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Blue grama


Bouteloua gracilis

Plant family

Grass (Poaceae)

Plant group


Blue grama grass is a warm-season perennial grass, with roots up to 2 meters deep, native to much of North America.
234 reports

Identification hints

Blue grama has distinctive flowers clustered along branches of the flower stalks (spikes) which dangle from the stem, often described as resembling a human eyebrow. You can distinguish blue grama from similar species by its hairless stems and lack of an elongated spike at the end of the flower stalk.

Did you know?

Blue grama is valued as forage, and for landscaping and erosion control. It is tolerant of grazing. Blue Grama flowers are also used in dried flower arrangements. Blue grama is readily established from seed, but depends more on vegetative reproduction via tillers. Seed production is slow, and depends on soil moisture and temperature. Seeds dispersed by wind only reach a few meters; farther distances are reached with insects, birds, and mammals as dispersal agents. Blue grama is the state grass of Colorado and New Mexico, and is listed as an endangered species in Illinois.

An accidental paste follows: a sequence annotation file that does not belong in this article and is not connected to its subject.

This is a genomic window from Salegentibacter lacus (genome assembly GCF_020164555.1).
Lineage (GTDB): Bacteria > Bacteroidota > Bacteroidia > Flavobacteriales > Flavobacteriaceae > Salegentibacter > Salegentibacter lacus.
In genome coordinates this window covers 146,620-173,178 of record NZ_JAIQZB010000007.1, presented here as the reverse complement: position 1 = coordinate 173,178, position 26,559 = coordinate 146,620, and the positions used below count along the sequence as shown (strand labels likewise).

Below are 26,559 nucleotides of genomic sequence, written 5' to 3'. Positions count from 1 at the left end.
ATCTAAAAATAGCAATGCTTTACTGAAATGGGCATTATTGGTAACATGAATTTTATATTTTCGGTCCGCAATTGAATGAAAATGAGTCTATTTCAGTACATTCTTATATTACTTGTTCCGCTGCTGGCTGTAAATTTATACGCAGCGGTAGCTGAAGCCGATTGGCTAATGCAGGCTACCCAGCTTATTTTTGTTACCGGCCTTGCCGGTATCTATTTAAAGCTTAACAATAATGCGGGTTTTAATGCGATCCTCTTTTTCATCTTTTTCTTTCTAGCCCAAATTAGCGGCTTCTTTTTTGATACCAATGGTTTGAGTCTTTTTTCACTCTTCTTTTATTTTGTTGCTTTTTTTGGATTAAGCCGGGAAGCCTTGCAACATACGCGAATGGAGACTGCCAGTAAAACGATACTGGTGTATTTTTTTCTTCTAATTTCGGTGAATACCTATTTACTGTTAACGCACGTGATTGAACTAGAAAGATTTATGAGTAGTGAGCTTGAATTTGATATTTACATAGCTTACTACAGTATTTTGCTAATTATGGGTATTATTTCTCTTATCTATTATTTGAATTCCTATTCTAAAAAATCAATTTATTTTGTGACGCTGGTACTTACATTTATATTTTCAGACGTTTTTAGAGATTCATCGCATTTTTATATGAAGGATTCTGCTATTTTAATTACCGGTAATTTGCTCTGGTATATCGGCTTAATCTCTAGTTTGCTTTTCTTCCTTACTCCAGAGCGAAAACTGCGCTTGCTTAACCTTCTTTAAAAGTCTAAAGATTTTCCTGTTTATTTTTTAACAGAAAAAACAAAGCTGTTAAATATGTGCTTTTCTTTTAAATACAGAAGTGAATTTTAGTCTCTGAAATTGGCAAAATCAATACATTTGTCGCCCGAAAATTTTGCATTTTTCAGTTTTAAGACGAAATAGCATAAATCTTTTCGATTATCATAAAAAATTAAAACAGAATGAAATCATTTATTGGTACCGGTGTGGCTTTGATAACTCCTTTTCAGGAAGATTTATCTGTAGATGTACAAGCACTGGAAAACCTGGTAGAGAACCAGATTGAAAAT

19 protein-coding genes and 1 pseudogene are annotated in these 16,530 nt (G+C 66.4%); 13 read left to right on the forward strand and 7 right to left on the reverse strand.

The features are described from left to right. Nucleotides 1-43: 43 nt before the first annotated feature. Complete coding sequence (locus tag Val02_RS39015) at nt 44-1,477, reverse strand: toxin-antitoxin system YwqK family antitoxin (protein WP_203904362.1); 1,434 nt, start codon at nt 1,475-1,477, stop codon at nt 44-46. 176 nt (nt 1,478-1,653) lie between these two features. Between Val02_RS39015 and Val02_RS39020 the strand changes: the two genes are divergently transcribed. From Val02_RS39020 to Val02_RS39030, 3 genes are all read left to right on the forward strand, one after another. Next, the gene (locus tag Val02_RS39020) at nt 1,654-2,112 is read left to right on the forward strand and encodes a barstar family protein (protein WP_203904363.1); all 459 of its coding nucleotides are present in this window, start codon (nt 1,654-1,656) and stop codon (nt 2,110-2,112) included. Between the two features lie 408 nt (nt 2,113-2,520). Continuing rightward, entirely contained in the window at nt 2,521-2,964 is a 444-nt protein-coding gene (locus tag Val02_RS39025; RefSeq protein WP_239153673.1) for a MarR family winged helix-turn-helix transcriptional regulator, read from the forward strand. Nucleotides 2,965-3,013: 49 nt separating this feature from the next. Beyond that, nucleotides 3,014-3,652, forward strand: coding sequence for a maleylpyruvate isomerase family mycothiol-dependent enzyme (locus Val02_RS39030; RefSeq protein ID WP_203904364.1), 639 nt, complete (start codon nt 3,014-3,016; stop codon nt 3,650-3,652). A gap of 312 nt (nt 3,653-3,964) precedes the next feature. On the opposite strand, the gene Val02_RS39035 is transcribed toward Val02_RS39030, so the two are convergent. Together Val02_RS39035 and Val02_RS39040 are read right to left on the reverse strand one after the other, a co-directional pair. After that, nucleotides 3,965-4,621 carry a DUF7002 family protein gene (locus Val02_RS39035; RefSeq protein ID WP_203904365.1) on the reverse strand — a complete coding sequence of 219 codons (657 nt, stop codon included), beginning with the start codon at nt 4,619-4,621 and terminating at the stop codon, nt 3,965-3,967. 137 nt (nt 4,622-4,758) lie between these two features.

Arizona , California , Colorado , Connecticut , Florida , Iowa , Idaho , Illinois , Kansas , Massachusetts , Maine , Michigan , Minnesota , Missouri , Montana , North Dakota , Nebraska , New Mexico , Nevada , New York , Ohio , Oklahoma , South Carolina , South Dakota , Texas , Utah , Wisconsin , Wyoming
It is most commonly found from Alberta east to Manitoba and south across the Rocky Mountains, Great Plains, and Midwest states to Mexico. Blue grama grows on a wide array of topographic positions, and in a range of well-drained soil types, from clay to sand. It is intolerant of wet sites, acid soils, or shaded sites. Blue grama is the most widely distributed grama grass.
The narrow basal leaves grow to about 3 to 6 in (8 to 15 cm) and are tapered at both ends. The upper surfaces of the leaves can have short hairs while the lower surfaces are generally smooth. Blue grama is green to grayish in appearance.
The flowers are clustered in 2 to 5 spikes at the top of the stems. Spikelets hang from the flowering stalk with a short branchlet (pedicel) only on the lower side. There can be anywhere between 20 and 130 spikelets per branch. They are dry light brown to dark brownish-blue.
The tiny, mature seed heads are curved, resembling a human eyebrow. It is readily established from seed, but depends more on vegetative reproduction via tillers.
Bloom Time
Leaves begin to grow from mid-April through June, depending on location. Flowering generally occurs in the summer (July to September). The fruit ripens and disperses from August to October, depending on location.

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